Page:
The fall of the 47-story World Trade Center building 7 (WTC 7) in New York City late in the afternoon of Sept. 11, 2001, was primarily due to fires, the National Institute of Standards and Technology (NIST) announced on August 21 following an extensive, three-year scientific and technical building and fire safety investigation. This was the first known instance of fire causing the total collapse of a tall building, the agency stated as it released for public comment its WTC investigation report and 13 recommendations for improving building and fire safety.
“Our study found that the fires in WTC 7, which were uncontrolled but otherwise similar to fires experienced in other tall buildings, caused an extraordinary event,” said NIST WTC Lead Investigator Shyam Sunder. “Heating of floor beams and girders caused a critical support column to fail, initiating a fire-induced progressive collapse that brought the building down.”
“Video and photographic evidence combined with detailed computer simulations show that neither explosives nor fuel oil fires played a role in the collapse of WTC 7,” Sunder said. The NIST investigation team also determined that other elements of the building’s construction—namely trusses, girders and cantilever overhangs that were used to transfer loads from the building superstructure to the columns of the electric substation (over which WTC 7 was constructed) and foundation below—did not play a significant role in the collapse.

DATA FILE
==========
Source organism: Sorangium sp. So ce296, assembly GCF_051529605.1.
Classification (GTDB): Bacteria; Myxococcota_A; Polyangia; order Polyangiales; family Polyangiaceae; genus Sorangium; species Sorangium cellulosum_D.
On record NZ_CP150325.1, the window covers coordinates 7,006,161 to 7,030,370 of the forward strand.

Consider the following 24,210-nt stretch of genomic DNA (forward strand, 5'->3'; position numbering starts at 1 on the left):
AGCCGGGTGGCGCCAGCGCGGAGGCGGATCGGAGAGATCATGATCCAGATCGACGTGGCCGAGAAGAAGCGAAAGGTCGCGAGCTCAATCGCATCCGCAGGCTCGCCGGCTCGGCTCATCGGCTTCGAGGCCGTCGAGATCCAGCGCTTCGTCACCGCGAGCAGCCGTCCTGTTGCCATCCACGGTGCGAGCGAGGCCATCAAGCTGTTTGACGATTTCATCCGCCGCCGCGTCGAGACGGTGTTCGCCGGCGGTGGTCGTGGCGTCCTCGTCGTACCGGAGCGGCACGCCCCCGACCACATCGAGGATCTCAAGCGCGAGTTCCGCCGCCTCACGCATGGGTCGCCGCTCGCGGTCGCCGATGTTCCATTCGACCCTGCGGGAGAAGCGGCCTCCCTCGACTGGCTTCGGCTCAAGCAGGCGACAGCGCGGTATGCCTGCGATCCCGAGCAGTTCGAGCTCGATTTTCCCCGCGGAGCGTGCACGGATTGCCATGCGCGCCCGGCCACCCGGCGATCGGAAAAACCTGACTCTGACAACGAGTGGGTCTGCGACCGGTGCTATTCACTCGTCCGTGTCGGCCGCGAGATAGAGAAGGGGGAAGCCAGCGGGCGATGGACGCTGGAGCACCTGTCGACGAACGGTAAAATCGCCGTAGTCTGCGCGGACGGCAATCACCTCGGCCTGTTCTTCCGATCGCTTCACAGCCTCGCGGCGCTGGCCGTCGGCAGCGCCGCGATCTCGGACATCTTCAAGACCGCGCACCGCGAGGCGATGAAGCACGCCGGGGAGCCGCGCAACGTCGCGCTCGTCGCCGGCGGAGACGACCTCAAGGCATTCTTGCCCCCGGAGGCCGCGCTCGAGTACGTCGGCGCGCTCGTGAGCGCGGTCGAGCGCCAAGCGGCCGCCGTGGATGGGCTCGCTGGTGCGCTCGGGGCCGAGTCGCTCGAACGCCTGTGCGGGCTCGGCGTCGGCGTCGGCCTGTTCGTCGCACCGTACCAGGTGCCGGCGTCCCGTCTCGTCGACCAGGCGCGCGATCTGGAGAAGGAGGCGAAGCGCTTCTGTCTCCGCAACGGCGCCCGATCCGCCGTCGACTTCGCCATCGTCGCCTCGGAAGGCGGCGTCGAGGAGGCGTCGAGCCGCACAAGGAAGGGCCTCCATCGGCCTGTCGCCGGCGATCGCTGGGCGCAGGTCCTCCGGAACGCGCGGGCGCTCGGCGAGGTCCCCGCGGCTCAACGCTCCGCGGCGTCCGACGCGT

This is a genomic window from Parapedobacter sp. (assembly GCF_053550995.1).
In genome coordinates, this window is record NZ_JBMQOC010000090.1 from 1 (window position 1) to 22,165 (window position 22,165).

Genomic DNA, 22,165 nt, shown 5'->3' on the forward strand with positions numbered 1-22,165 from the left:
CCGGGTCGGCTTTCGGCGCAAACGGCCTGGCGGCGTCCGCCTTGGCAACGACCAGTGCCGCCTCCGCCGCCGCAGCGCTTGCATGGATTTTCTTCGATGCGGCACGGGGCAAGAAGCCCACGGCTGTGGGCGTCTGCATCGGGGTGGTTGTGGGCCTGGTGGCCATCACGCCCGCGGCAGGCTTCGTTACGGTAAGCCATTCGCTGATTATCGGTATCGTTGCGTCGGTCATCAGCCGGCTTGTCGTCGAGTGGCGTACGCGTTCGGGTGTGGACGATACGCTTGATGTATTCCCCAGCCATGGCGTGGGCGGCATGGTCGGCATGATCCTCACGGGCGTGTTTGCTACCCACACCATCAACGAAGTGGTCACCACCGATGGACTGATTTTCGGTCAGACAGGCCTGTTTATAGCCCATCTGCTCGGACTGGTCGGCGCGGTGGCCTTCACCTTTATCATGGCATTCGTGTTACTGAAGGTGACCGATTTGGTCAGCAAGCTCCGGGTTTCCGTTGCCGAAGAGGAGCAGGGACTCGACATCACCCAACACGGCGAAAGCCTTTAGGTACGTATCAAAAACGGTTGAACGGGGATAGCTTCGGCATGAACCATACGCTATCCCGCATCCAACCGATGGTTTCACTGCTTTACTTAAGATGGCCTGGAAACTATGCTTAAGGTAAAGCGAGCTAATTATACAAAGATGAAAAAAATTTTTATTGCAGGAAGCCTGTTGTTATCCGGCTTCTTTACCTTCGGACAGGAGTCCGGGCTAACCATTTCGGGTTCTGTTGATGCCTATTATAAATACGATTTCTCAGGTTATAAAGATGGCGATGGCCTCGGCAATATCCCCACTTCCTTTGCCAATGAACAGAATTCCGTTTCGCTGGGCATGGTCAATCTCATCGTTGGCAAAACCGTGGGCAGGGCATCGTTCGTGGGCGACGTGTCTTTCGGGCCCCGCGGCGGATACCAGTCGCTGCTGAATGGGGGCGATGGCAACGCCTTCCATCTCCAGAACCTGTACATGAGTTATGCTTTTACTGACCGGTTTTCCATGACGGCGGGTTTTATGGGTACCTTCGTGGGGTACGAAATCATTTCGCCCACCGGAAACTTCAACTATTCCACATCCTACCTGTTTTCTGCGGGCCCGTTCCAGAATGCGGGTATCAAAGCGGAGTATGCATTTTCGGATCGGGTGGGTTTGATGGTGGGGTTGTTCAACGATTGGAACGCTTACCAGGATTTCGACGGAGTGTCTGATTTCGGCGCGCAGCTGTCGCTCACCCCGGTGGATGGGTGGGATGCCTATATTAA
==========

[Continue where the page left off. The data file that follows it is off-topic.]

According to the report, a key factor leading to the eventual collapse of WTC 7 was thermal expansion of long-span floor systems at temperatures “hundreds of degrees below those typically considered in current practice for fire resistance ratings.” WTC 7 used a structural system design in widespread use.
Citing its one new recommendation (the other 12 are reiterated from the previously completed investigation of the World Trade Center towers, WTC 1 and 2), the NIST investigation team said that “while the partial or total collapse of a tall building due to fires is a rare event, we strongly urge building owners, operators and designers to evaluate buildings to ensure the adequate fire performance of the structural system. Of particular concern are the effects of thermal expansion in buildings with one or more of the following features: long-span floor systems, connections not designed for thermal effects, asymmetric floor framing and/or composite floor systems.” Engineers, the team said, should be able to design cost-effective fixes to address any areas of concern identified by such evaluations.